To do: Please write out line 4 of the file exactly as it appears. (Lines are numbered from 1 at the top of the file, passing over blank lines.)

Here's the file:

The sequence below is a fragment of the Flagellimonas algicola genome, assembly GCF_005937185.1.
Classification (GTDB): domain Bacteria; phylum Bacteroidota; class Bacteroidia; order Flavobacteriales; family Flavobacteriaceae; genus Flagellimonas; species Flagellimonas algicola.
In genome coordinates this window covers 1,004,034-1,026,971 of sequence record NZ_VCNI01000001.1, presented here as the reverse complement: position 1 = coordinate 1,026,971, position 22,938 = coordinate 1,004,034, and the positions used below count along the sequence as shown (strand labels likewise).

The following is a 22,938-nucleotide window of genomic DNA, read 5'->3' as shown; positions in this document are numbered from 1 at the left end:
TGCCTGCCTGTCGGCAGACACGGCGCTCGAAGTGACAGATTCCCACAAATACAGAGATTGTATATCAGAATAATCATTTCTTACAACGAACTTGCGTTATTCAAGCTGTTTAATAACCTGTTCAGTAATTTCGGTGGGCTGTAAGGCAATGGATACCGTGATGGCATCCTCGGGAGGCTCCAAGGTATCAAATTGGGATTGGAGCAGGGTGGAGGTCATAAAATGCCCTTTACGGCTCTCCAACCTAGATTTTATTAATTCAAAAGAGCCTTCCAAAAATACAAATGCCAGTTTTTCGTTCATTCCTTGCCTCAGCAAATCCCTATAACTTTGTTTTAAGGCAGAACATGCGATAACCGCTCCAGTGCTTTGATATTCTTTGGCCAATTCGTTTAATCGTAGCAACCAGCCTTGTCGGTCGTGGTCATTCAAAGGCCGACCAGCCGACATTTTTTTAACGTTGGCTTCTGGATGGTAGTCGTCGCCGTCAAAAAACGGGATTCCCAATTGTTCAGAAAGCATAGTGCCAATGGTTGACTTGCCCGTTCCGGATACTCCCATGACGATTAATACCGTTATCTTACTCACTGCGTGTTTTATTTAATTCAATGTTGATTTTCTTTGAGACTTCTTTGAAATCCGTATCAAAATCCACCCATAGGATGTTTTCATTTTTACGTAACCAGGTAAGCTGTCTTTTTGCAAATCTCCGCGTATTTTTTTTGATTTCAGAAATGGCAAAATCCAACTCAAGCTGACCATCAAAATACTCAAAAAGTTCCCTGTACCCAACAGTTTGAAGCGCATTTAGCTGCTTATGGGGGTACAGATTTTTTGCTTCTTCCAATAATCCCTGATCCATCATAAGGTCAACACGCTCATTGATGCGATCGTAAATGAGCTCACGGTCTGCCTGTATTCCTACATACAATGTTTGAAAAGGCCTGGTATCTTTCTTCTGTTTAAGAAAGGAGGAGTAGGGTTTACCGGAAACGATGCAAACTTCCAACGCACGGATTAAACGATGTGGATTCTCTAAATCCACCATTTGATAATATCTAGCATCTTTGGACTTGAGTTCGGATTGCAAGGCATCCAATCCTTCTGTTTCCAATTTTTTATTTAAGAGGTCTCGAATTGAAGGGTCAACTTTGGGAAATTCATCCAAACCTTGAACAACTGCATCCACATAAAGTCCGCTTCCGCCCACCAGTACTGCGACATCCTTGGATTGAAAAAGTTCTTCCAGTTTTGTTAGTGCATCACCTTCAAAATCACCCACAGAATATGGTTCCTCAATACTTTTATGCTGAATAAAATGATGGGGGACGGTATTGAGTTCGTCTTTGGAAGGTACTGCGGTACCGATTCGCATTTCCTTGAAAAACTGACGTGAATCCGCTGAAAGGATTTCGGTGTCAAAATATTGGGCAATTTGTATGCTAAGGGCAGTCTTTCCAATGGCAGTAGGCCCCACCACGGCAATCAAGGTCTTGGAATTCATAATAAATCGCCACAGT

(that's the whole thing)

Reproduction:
The following is a 22,938-nucleotide window of genomic DNA, read 5'->3' as shown; positions in this document are numbered from 1 at the left end: